Difference between revisions of "ALPS 2 Tutorials:DMFT-02 Hybridization"

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You can find the parameter files (called <tt>*tsqrt2</tt>) in the directory <tt>tutorials/dmft-02-hybridization</tt> in the examples.
You can find the parameter files (called <tt>*tsqrt2</tt>) in the directory <tt>tutorials/dmft-02-hybridization</tt> in the examples. If you want to use Vistrails to run your DMFT-simulations, you can use [http://alps.comp-phys.org/static/tutorials2.0.0/dmft-01-hirschfye/dmft-02-hybridization.vt dmft-02-hybridization.vt]
Alternatively you can run the python script [http://alps.comp-phys.org/static/tutorials2.0.0/dmft-02-hybridization/tutorial2a.py tutorial2a.py]:
Alternatively you can run the python script [http://alps.comp-phys.org/static/tutorials2.0.0/dmft-02-hybridization/tutorial2a.py tutorial2a.py]:

Revision as of 18:52, 2 July 2010

Tutorial 02: Hybridization Expansion CT-HYB

We will now reproduce the same result with a continuous-time Quantum Monte Carlo code: the Hybridization or CT-HYB code by Werner et al. and Werner and Millis. The parameters are the same, apart from the command for the solver:


You can find the parameter files (called *tsqrt2) in the directory tutorials/dmft-02-hybridization in the examples. If you want to use Vistrails to run your DMFT-simulations, you can use dmft-02-hybridization.vt Alternatively you can run the python script tutorial2a.py:

import pyalps
import numpy as np
import matplotlib.pyplot as plt
import pyalps.pyplot

#prepare the input parameters
for b in [6.,8.,10.,12.,14.,16.]:
              'ANTIFERROMAGNET'     : 1,
              'CONVERGED'           : 0.03,
              'F'                   : 10,
              'FLAVORS'             : 2,
              'H'                   : 0,
              'H_INIT'              : 0.2,
              'MAX_IT'              : 10,
              'MAX_TIME'            : 60,
              'MU'                  : 0,
              'N'                   : 1000,
              'NMATSUBARA'          : 1000,
              'N_FLIP'              : 0,
              'N_MEAS'              : 10000,
              'N_MOVE'              : 0,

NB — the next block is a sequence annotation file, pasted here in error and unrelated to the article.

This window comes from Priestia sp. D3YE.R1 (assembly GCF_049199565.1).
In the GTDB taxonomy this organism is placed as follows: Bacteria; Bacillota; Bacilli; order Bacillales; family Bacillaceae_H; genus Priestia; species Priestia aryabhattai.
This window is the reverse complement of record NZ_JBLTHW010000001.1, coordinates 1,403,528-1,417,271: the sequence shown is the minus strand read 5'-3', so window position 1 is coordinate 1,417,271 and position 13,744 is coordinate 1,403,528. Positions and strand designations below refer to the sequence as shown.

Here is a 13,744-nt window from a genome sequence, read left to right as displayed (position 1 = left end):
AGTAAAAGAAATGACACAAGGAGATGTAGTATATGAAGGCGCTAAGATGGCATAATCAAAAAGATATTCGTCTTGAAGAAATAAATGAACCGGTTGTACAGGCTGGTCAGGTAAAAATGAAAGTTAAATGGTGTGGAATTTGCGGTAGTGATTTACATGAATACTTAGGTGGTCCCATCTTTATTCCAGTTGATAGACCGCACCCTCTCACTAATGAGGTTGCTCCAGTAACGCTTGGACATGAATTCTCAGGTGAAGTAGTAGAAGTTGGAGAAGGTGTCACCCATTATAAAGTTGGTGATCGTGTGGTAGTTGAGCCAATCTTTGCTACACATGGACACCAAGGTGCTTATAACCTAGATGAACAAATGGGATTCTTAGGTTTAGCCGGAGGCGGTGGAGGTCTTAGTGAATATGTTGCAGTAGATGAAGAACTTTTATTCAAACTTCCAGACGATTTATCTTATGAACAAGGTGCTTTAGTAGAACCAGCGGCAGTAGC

'N_ORDER'             : 50,
              'N_SHIFT'             : 0,
              'OMEGA_LOOP'          : 1,
              'OVERLAP'             : 0,
              'SEED'                : 0,
              'SITES'               : 1,
              'SOLVER'              : 'Hybridization',
              'SYMMETRIZATION'      : 0,
              'TOLERANCE'           : 0.01,
              'U'                   : 3,
              't'                   : 0.707106781186547,
              'SWEEPS'              : 100000000,
              'THERMALIZATION'      : 1000,
              'BETA'                : b,
              'CHECKPOINT'          : 'solverdump_beta_'+str(b)+'.task1.out.h5',
              'G0TAU_INPUT'         : 'G0_tau_input_beta_'+str(b)
#write the input file and run the simulation
for p in parms:
    input_file = pyalps.writeParameterFile('parm_beta_'+str(p['BETA']),p)
    res = pyalps.runDMFT(input_file)

After running these simulations compare the output to the Hirsch Fye results. To rerun a simulation, you can specify a starting solution by defining G0OMEGA_INPUT, e.g. copy G0omga_output to G0_omega_input, specify G0OMEGA_INPUT = G0_omega_input in the parameter file and rerun the code. As in the Tutorial DMFT-01 Hirsch-Fye you can observe the transition to the antiferromagnetic phase by plotting the Green's functions using the script:

for f in range(0,flavors):

data = ll.ReadMeasurementFromFile(pyalps.getResultFiles(pattern='parm_beta_*h5'), respath='/simulation/results/G_tau', measurements=listobs, verbose=True)
for d in data:
    for f in range(0,flavors):
        d[f].x = d[f].x*d[f].props["BETA"]/float(d[f].props["N"])
        plt.title('Hubbard model on the Bethe lattice')

You will notice that the results are relatively noisy. The reason for that is that the expansion order at such high temperatures is very small, which renders the measurement procedure inefficient. You can improve statistics by increasing the total run time (MAX_TIME) or by running it on more than one CPU. For running it with MPI, try mpirun -np procs dmft parameter_file or consult the man page of your mpi installation.

If you want to check the convergence of your DMFT self-consistency, you can plot the Green's functions of different iterations using tutorial2b.py:

for p in parms:
    data = ll.ReadDMFTIterations(pyalps.getResultFiles(pattern='parm_beta_'+str(p['BETA'])+'.h5'), measurements=listobs, verbose=True)
    grouped = pyalps.groupSets(pyalps.flatten(data), ['iteration'])
    for group in grouped:
        r = pyalps.DataSet()
        r.y = np.array(group[0].y)
        r.x = np.array([e*group[0].props['BETA']/float(group[0].props['N']) for e in group[0].x])
        r.props = group[0].props
        r.props['label'] = r.props['iteration']
        nd.append( r )
    plt.title(r'\beta = %.4s' %nd[0].props['BETA'])

Tutorial 03: Interaction Expansion CT-INT

It is also instructive to run these calculations with a CT-INT code. This code performs an expansion in the interaction (instead of the hybridization). The corresponding parameter files are very similar, you can find them in the directory tutorials/dmft-03-interaction. If you prefer to run the simulations in python you can use tutorial3a.py and tutorial3b.py or use the Vistrails file.

Tutorial by Emanuel - Please don't hesitate to ask!